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Key matchup: Mike Miller vs. Morris Peterson
By JOANNE KORTH
© St. Petersburg Times, published April 3, 2000
INDIANAPOLIS -- Normally, Florida's Mike Miller and Michigan State's Morris Peterson create all sorts of matchup problems for their opponents. But that won't work in the national championship game.
They match up against each other.
Easily the teams' most versatile players -- swingmen who blur the line between guard and forward -- Miller and Peterson are similar in size, skill and impact. Without them, neither team would be here.
Miller made the now-famous, 5-foot floater that dropped through at the buzzer for a 69-68 overtime victory against Butler in the first round. Peterson rescued the Spartans after sluggish first-half performances against Syracuse, Iowa State and Wisconsin.
Miller is 6 feet 8, 218 pounds; Peterson 6-7, 215 pounds. Miller was the most valuable player in the East Region; Peterson most valuable in the Midwest. Both are multidimensional players able to shoot from three-point range, drive to the basket, handle the ball in the open court, rebound and pass. But they are coming off vastly difference performances in the semifinals.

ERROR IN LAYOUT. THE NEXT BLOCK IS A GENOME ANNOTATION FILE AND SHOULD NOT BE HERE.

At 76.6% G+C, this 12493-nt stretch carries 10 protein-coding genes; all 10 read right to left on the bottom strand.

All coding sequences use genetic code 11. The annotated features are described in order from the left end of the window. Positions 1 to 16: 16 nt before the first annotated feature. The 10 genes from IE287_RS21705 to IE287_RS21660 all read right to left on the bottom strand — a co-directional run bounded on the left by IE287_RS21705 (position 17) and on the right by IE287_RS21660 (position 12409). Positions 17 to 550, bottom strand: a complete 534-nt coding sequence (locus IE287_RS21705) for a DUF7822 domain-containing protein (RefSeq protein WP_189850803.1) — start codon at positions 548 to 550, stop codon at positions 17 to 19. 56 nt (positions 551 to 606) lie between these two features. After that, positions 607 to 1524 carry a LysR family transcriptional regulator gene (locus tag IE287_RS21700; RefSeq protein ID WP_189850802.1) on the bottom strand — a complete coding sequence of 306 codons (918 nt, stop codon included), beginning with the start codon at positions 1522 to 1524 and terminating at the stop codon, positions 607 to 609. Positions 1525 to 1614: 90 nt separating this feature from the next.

Peterson led all scorers with 20 points, including a critical three-pointer midway through the second half of MSU's 53-41 victory against Wisconsin. The Spartans' leading scorer in the tournament at 16.8 points a game, his offense takes pressure off his teammates.
"When Morris gets hot, he makes our job easier, because that's when you just concentrate on defense," MSU senior guard Mateen Cleaves said. "It's like, don't shoot, just give him the ball and don't let your man score."
Miller was an icy 3-for-13 from the floor, 0-for-6 from three-point range, in the Gators' 71-59 victory against North Carolina, with four of his 10 points coming at the free-throw line. Florida's depth allows it to overcome an occasional scoring lapse from Miller, particularly when he contributes rebounds and assists.
But crunch time is Miller time.
"If it comes down to it, you definitely want the ball in Mike's hands, he can do so many things with it," UF center Udonis Haslem said. "He can get guys shots, penetrate, shoot a floater like he did in the Butler game, rebound. He does a lot of things for us."
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